Geek Review: Luck (Apple TV+)

If you’re looking for a new animated film to spend the weekend with, then you’re in luck.

Apple TV+ and Skydance Animation have collaborated on their first film, Luck, and it takes viewers down under – no, not to Australia – but to the land of Luck where leprechauns run an operation, led by a dragon voiced by the legendary Jane Fonda. Together they decide who gets blessed with good luck or cursed with bad luck, of which protagonist Sam Greenfield (Eva Noblezada) has an abundance of.

The unluckiest girl in the world who has ‘aged out’ of the foster care system and is thrown into the world of adulthood at the tender age of 18, Sam only ever experiences bad luck. Even her discovery of the never-before-seen Land of Luck is a consequence of an unfortunate encounter with a black cat named Bob (Simon Pegg). There, she tries to gather some luck, not for herself, but her child-friend Hazel (Adelynn Spoon) who serves as the protagonist’s main motivation, although we don’t see her much. Well, except in the first few and then the final few minutes of the film.


The first half of the movie sets Sam on a good foot to evoke empathy from viewers. In addition to not getting adopted during her years in foster care, she can’t seem to get anything right, from accidentally locking herself in the bathroom to burning her toast for breakfast. More than just simple comedy, these moments lend a human and relatable touch to her character.

Lasting an hour and 37 minutes, Luck is an easy watch that doesn’t use a complicated story or squeeze too much into its short runtime. The story is direct, simple and comical and is accompanied by colourful visuals. Since a large chunk of Luck is situated in, well, the Land of Luck, the story focuses on the mayhem Sam and Bob get into in their attempts to get luck and then eventually (no spoilers here) save luck and the human world.

The hidden message behind Luck, however, isn’t as simple as it seems. In fact, there are more layers to Luck than meets the eye. Luck’s big idea is the concept of a forever family – something that has not been explored in children’s animated films.


Where most films like Encanto, Finding Nemo and Turning Red tell lessons on the family we do have, Luck shows that we can make a family of our own. Whilst not bonded by blood, forever family find each other and then remain together out of mutual love, care and concern for each other. Whilst this is a lesson that is perhaps too complicated for young children to grasp, it is something that adult viewers can understand easily. This makes Luck an enjoyable watch not just for kids, but for the adults looking for an easy watch or accompanying the younger ones on a lazy afternoon as well.

As a first-time voice actor, Noblezada does a pretty good job here. The Broadway actress is expressive, and viewers can hear it in her performance which, fortunately for us, also includes a little musical number that shows off the actress’ singing abilities. But with a cast so strong, Noblezada doesn’t fully steal the show.


With comedian Pegg as a Black Cat named Bob, Fonda as Babe the Dragon who overlooks the land of Luck, Whoopie Golberg as The Captain of the Leprechauns, Colin O’Donoghue as Bob’s leprechaun friend Gerry and Flula Borg as Jeff the Unicorn, Luck is absolutely star-studded. Our personal favourite performance, though, comes from Pegg who voices Bob with a Scottish accent throughout the whole movie. Bob’s eventual friendship with Sam is also heartwarming to watch.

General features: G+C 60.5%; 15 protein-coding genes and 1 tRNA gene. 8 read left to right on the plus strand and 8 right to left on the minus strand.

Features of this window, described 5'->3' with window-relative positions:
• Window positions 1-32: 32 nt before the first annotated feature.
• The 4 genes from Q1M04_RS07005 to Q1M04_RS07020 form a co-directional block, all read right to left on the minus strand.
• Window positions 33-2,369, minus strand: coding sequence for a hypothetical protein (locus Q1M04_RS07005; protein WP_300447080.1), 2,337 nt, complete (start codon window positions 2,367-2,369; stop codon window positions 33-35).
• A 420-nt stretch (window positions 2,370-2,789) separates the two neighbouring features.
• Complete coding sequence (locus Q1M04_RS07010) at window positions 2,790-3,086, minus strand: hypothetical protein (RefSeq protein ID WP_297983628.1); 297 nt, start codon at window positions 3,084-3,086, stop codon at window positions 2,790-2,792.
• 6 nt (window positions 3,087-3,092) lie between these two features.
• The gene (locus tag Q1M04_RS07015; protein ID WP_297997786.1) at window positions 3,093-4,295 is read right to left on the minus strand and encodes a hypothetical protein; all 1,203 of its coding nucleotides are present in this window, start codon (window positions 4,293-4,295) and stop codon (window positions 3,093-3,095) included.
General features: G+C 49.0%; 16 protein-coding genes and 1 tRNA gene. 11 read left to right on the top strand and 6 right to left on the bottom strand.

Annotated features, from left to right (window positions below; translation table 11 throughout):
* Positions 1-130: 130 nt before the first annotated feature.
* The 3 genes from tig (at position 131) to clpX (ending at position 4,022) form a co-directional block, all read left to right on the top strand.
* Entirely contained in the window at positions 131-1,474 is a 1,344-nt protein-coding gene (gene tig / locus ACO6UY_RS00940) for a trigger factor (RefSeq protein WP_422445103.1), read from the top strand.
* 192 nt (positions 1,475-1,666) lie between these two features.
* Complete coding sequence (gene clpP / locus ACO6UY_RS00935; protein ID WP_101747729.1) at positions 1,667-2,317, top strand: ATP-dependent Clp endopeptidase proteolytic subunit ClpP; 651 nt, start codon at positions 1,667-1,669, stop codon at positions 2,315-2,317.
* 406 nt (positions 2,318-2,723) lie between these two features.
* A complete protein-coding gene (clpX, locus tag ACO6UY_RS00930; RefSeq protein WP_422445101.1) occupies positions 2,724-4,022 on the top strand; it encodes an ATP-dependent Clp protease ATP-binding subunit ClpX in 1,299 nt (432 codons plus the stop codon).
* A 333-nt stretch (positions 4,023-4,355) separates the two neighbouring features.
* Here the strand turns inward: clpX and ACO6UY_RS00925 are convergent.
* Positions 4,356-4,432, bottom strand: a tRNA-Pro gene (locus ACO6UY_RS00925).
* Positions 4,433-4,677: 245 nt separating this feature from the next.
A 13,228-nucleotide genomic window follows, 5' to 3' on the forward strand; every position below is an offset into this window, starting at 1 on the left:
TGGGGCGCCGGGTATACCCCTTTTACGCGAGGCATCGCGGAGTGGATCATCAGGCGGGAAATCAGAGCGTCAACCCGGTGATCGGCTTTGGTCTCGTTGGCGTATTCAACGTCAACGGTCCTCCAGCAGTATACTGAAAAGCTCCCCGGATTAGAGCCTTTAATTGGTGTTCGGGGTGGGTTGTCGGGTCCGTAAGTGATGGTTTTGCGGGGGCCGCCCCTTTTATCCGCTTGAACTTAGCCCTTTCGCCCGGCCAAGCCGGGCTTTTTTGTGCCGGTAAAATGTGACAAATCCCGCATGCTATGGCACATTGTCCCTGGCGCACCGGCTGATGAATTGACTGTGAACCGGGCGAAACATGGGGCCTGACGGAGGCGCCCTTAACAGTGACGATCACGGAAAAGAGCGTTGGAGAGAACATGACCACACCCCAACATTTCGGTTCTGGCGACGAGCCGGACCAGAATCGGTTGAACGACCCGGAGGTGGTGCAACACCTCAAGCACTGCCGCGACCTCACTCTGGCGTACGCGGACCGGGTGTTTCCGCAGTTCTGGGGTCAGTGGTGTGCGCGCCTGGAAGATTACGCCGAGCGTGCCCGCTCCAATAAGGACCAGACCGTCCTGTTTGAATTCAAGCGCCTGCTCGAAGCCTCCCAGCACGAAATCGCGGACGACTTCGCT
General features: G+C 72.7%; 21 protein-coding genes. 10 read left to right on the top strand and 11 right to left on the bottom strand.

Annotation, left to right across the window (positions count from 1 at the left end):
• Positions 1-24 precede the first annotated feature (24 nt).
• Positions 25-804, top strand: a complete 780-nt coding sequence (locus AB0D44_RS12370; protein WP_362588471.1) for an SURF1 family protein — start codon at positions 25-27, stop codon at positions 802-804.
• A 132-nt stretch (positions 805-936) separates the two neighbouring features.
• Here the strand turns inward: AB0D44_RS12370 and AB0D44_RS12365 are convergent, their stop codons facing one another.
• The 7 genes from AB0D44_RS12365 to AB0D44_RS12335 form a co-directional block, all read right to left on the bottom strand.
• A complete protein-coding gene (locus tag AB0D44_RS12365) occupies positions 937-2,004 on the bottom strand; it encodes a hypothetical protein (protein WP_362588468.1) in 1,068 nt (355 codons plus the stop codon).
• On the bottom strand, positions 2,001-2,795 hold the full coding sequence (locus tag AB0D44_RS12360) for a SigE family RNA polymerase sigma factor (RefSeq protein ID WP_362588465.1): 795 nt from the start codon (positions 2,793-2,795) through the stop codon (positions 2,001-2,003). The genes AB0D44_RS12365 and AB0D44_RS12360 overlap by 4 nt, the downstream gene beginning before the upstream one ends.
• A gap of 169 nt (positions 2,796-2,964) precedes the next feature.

Despite the unique lesson the movie has to offer, Luck isn’t entirely memorable, lacking any sort of strong emotional connection between the characters. Sure, Sam and Hazel have a unique friendship, but Hazel was barely in the movie. Sam and Bob’s eventual friendship was cute, but their friendship didn’t see any major tribulations or growth that would have viewers rooting for them. Even when the Land of Luck was in trouble and needed saving, it didn’t actually feel like there were going to be implications in the living human world. 

The premise of Luck – that good luck and bad luck are engineered (by leprechauns and a dragon no less) – is thin and doesn’t feel fulfilling, either. Even with a unique lesson in tow, the lack of emotional storytelling flattens the most imaginative qualities of the movie. As beautiful as the animation is (we’re talking Pixar and Ghibli beautiful), Luck still feels like a lesser iteration. 

For what it lacks in emotional storytelling, Luck makes up with beautiful animation. The design of the Land of Luck in particular is a beautiful mix of retrofuturism and fantasy. The character of Sam looks somewhat similar to the way Pixar designs their human characters too, with big eyes and exaggerated expressions to convey emotions like excitement, worry, and determination. 

Luck is an interesting addition to Apple TV+’s current library, especially since this is the streamer’s first foray into animation with Skydance. It’s not the most memorable or impactful animated film if you were to compare it to others in the same genre, but it is still an enjoyable watch nonetheless. If you’re looking for something different, then you’re definitely in luck – but don’t jinx us if you end up feeling nothing about it. 

Despite the beautiful animation and a unique lesson, Apple TV+ and Skydance’s latest animated film Luck jinxes itself with a story so unmemorable. 



Despite the beautiful animation and a unique lesson, Apple TV+ and Skydance’s latest animated film Luck jinxes itself with a story so unmemorable.

  • Story - 6/10
  • Direction - 7/10
  • Characterisation - 6/10
  • Geek Satisfaction - 6/10

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